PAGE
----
Houses matter… it matters that Jesus says there is room in God’s house for us … and that Jesus is making preparations for the day we move in … putting in fresh sheets and towels … arranging a bouquet of spring flowers.
Houses matter. Rooms matter.
Reflect for a moment on the houses and homes in which you have lived ... as a child, as an adult ... and the rooms: kitchen and bedroom, basement and attic and living room.
Reflect on the way the houses or homes or rooms in which you lived or live shapes your lives. What was out the window: back yard or back alley? Trees or the neighbor’s window? Wooded environs or neatly clipped suburban lawns, farmland or fen, inland or coastal, highland or lowland ... brick or gravel or pavement or dirt? Think of your neighbors ... were they near or far, many or few?
Where did you play? What were your chores? Houses matter. This house matters.
As a church, we support ministries to the unhoused, to those whose days are filled hunting for food, seeking shelter from the weather, lugging their few possessions everywhere they go ... people for whom privacy is a luxury they cannot afford. Houses matter.
This house of God matters … A gathering place capable of emitting the spirit and love that God is. It matters that each year this house welcomes and hosts dozens of Jewish high school students from around the world. They come to this house of God to learn, to ask questions.
They are surprised to learn that you—most of you—are not creationists, but have respect for science. That is not what they had been told about Christians.
They are astounded about our commitment to persons who are gay, lesbian, bisexual and transgender.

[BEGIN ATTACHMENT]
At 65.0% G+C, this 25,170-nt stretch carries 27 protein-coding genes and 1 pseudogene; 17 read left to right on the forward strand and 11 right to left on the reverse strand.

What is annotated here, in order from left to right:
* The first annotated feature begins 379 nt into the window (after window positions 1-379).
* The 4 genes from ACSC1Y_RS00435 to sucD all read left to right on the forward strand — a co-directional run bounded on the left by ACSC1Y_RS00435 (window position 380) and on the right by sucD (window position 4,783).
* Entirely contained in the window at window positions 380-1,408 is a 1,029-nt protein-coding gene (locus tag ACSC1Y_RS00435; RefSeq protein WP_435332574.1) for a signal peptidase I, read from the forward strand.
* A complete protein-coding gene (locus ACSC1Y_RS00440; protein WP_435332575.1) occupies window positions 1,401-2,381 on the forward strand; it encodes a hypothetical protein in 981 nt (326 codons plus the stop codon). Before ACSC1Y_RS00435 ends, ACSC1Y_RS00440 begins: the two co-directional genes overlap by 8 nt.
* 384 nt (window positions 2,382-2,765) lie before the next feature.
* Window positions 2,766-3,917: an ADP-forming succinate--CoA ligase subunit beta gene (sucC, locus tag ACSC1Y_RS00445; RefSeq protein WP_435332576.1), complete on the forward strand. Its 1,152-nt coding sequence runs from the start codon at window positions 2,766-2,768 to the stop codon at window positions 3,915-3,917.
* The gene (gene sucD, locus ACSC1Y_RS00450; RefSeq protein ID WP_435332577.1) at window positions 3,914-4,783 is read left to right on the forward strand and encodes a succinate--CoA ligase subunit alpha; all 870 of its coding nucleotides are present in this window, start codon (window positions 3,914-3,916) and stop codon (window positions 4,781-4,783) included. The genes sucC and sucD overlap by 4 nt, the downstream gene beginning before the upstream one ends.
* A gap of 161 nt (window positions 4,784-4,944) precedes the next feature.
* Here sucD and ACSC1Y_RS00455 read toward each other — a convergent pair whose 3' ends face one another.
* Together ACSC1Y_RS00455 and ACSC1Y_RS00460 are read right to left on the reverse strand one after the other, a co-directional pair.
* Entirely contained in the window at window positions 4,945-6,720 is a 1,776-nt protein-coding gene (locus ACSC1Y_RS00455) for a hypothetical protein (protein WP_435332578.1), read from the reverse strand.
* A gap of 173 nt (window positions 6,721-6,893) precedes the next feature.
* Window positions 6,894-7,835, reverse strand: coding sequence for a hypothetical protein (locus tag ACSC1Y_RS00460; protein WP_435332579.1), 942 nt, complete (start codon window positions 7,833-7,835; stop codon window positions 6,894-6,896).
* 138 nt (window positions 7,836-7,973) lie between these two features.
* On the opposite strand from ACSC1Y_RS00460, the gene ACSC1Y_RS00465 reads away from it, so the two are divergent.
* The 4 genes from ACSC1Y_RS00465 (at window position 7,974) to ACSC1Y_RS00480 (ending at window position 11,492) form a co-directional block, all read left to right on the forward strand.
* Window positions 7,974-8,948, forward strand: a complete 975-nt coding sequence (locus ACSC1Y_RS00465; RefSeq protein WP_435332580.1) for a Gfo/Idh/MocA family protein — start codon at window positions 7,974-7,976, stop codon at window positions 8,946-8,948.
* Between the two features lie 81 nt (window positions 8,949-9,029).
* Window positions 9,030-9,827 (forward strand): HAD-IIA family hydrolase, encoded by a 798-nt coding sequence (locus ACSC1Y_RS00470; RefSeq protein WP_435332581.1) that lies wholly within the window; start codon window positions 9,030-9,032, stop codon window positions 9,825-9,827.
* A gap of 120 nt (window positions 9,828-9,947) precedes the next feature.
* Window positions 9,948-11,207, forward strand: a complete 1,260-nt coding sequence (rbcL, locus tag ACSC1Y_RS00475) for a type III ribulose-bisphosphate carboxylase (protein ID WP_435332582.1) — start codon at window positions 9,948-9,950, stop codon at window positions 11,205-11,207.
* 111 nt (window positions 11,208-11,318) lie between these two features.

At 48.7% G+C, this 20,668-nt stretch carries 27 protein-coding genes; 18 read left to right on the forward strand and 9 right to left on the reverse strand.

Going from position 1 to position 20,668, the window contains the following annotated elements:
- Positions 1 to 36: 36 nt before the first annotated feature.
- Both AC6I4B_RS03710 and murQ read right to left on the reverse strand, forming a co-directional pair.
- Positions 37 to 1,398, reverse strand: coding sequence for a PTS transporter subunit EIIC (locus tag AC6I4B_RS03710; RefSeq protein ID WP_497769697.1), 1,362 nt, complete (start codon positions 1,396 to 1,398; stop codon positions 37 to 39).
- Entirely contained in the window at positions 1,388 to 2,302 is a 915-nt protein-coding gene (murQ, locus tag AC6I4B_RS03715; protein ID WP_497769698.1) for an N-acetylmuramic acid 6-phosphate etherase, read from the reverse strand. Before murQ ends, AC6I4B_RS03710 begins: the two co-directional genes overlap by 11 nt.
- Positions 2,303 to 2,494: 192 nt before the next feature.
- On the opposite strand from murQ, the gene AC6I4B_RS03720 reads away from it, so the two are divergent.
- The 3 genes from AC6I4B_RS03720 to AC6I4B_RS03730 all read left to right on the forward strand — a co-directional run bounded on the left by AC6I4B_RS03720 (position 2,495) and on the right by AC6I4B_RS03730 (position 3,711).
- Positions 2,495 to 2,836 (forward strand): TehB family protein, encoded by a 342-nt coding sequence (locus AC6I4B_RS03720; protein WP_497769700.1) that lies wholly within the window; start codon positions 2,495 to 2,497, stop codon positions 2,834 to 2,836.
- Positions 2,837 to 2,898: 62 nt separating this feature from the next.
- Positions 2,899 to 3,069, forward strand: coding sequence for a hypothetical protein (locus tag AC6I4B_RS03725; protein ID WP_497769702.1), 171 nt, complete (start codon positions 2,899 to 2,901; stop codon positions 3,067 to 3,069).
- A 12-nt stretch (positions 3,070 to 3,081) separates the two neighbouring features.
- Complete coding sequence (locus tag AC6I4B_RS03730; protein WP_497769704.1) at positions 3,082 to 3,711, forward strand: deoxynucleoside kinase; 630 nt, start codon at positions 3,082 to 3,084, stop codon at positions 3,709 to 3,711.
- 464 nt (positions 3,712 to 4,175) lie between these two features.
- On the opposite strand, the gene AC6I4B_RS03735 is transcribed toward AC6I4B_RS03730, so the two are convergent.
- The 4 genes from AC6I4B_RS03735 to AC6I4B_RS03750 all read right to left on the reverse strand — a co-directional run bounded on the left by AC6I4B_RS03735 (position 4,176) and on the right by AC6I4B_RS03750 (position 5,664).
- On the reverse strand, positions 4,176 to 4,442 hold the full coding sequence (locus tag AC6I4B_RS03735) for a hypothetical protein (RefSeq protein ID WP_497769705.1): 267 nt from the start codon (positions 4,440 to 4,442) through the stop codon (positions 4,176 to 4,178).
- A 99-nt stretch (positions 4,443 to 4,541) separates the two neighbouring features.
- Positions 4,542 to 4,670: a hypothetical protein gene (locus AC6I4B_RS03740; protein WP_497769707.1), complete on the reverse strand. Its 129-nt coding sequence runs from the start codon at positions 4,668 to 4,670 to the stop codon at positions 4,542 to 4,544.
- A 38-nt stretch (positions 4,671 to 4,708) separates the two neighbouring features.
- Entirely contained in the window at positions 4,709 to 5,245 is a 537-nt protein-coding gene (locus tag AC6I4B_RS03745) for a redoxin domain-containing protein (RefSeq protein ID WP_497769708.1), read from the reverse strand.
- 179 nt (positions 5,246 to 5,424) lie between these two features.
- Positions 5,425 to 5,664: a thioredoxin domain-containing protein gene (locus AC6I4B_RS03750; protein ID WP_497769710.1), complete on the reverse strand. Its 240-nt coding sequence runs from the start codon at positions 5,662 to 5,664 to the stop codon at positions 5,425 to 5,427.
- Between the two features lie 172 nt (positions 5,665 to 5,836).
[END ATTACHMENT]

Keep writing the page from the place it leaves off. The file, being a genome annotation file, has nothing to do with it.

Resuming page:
They are floored to learn that our communion table is open to all, and each year several of them taste and swallow the bread we call the bread of heaven, and the cup we call the cup of salvation.
Houses matter. This house matters. It matters that upon learning of the tsunami that wrought catastrophic horrors to Japan, the Japan Society of America reached out to us to host a service of mourning and solidarity. It matters that we have a pulpit from which to hang white origami cranes, and sacred space for sacred sorrows.
It matters that the walls of this Chapel and the walls of the sanctuary have absorbed centuries of prayers.
Houses matter. This house matters.
It matters that the Massachusetts Resiliency Center—an organization whose mission is to help the survivors of the Boston Marathon bombings—reached out to us to host an interfaith Service of Resiliency on the second anniversary of the bombings. Houses matters.
It matters that we have a gathering place in which to teach our children about God’s wide and indiscriminate love.
It matters that among the tall, gleaming edifices to industry and commerce, to entertainment, the arts and government that surround us, there is a house of God on the corner of Dartmouth and Boylston Streets, whose sole purpose is to bridge the chasm between heaven and earth.
It matters that this house is capable of absorbing the grief of an overturned cruise ship in the Yangtze River … of a murderous earthquake and vicious avalanche in Nepal.
We gather here, in this building to mourn the dead, comfort the suffering and grieve the loss of innocence. Here is a house in which we are trained and formed for love. A house giving witness to the ways of peace amidst the world’s propensity for violence.
Houses matter. It matters that this house of God is kept open seven-days-a week free to the public ... that the public can come here to pray and meditate, weep and rejoice. That here we give witness to the power of mercy, study the difficult practice of forgiveness and learn the art of reconciliation.
It is here that we approach the baptismal font and touch holy water to children’s brows, naming them and claiming them for God, for love.
This house of God matters. It is no easy feat to keep it open, clean, safe and beautiful. It is a commitment, a sacred obligation, a ministry of time and resources, of hospitality and welcome.
Houses matter. This House of God matters.
God’s spirit is redolent here. The exuberance of God’s love is here. Goodness is here. And comfort. And peace.
Thank you for caring and tending to this house. Yours is a ministry of Christian hospitality.
Preached during First Worship.